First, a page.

I once lived in high heels. I would work long shifts that involved plenty of standing in what I thought were very tall heels. Although lately when I see what currently passes as high heels, I wonder if mine were really all that high.
Natural Balance Training with High Heels
Nonetheless, I loved the sense of attractiveness they gave. I suppose I even felt a kind of medal of honor for the horrible, aching pain that developed during the long day. No, I wasn’t trying to run from dinosaurs as is the case in the newest Jurassic Park movie. I was just working in a busy urgent care setting that had long lines of patients.
Luckily, I lost interest in heels in my thirties. Luckily because I believe they contributed to some of my hip and back problems at the time, and they certainly didn’t help my gait. Also luckily because I see the deformed and painful feet of women who weren’t so lucky.
Losing balance with high heels
Recent research has found that high heel wearers initially get stronger ankles and shapely calves. Then, something odd happens. As time goes on, the ankle gets less stable and balance is compromised. The experiment was done with newbie Korean flight attendants. Year one of training in heels, they got stronger. By their senior year of training, they were in trouble in terms of good balance.
Researchers found that while some muscles had gotten stronger, others had gotten weaker and the imbalance of the two groups created an instability.
My Feldenkrais take away: the occasional use of high heels, instead of while working long daily shifts, probably leads to resiliency. Generally mixing things up is a good idea. In working with female Tango dancers, none of them are excited about another few hours in heels. Their feet hurt and show the signs of being in heels way too much. However, I do not see a deterioration of balance. They simply couldn’t improve at their sport if that were the case. Perhaps because dance is much more demanding and dynamic than flight attendant work, Tango dancers may not be developing the same ankle instability.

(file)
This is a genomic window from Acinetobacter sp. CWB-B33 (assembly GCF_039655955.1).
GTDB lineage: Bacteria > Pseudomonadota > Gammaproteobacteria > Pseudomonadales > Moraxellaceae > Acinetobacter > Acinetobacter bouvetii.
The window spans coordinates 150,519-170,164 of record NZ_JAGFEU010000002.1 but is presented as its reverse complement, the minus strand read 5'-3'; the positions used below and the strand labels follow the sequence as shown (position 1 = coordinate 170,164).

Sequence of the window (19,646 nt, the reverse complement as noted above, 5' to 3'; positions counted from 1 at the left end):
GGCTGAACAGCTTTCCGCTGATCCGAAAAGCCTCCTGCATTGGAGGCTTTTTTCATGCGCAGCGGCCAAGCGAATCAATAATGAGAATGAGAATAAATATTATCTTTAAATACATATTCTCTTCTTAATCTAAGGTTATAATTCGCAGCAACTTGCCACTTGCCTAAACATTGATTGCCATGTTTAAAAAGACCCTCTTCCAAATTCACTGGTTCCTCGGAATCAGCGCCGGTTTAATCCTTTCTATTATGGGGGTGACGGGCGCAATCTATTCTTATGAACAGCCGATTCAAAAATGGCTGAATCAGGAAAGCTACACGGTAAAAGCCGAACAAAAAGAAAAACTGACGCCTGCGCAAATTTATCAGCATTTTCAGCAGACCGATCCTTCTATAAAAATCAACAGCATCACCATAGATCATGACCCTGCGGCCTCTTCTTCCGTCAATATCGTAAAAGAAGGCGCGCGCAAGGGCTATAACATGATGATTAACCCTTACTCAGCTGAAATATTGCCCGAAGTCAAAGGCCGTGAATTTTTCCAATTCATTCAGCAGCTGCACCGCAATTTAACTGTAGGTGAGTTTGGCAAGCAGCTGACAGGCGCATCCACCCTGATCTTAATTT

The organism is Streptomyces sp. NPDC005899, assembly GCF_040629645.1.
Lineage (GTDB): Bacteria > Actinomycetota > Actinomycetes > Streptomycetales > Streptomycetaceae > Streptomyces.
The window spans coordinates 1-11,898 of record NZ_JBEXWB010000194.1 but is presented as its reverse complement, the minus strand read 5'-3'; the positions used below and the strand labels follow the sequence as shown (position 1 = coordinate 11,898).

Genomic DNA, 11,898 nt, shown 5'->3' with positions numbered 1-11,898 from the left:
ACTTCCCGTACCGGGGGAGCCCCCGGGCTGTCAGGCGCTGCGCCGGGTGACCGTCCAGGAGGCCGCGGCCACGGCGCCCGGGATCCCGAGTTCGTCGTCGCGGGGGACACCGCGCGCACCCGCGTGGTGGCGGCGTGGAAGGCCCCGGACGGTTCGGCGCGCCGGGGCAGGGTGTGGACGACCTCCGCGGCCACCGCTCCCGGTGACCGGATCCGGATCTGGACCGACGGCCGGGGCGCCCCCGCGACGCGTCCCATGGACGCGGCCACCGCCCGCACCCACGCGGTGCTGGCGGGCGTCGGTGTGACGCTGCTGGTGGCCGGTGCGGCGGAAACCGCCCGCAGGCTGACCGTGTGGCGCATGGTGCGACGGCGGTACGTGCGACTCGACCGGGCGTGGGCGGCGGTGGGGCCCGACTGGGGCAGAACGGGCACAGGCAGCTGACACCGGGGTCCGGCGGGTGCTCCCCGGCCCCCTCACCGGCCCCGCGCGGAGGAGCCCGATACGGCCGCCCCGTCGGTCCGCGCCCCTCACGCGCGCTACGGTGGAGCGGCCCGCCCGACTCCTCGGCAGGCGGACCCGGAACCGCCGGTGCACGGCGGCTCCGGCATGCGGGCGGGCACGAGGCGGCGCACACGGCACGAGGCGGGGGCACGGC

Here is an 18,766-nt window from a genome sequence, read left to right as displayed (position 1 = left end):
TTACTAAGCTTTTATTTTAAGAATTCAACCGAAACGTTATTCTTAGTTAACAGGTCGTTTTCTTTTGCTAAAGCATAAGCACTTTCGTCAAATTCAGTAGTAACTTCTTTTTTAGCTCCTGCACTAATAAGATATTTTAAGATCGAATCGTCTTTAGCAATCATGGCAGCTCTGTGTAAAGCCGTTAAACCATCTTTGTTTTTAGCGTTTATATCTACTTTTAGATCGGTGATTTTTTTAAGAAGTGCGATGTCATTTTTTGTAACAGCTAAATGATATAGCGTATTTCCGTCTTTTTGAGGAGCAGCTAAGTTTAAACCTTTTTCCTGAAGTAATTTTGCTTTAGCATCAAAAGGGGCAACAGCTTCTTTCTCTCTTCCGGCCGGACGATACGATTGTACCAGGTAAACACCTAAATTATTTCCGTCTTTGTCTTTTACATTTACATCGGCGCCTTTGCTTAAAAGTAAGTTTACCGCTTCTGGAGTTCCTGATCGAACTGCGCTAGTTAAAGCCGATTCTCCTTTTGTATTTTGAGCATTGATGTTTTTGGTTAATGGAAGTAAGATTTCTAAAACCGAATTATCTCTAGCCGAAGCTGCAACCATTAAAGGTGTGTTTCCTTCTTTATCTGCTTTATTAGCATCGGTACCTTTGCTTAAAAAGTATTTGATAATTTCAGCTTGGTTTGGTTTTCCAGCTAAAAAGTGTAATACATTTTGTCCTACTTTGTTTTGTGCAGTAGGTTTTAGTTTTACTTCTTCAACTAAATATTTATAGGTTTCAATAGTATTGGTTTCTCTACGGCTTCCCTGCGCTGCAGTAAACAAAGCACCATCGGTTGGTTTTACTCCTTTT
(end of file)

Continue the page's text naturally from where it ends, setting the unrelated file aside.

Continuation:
Propulsion forward and up is a particular challenge while wearing heels. There isn’t any place to go down so there isn’t any way to go up. Without propulsion, walking just isn’t the same. But Tango involves more sliding and gliding in every direction than traditional stepping.
Perhaps being able to dance in high heels is a good thing (in moderation). Running or jumping in them, dinosaur or not, is a very bad idea that could lead to serious injury.
Check out the research via the New York Times, which is how I found out about the “well-heeled” young maiden trying to escape being devoured by a giant dinosaur because, well, that kind of movie is not my idea of entertainment.
Four holistic Feldenkrais exercises
If you wear heels, here are four tips to counteract the effects:
1) When sitting, slip the heels off. Then open the front of your ankle by curling your toes backward and lightly rest on the nail side of the toes for a bit off and on.
2) Reorganize the leg using this Functional Somatic exercise from our Gait for Wild Human Potential program. Click to view the video.
3) Play with your feet and toes to restore their natural width. One easy way is what I call Toe Twiddling. Use this video to make toe twiddling a part of your happy, healthy foot routine.
4) Take my Regaining Happy, Healthy Feet classes. They are packed with holistic ways to return to health. Check the schedule for any upcoming classes.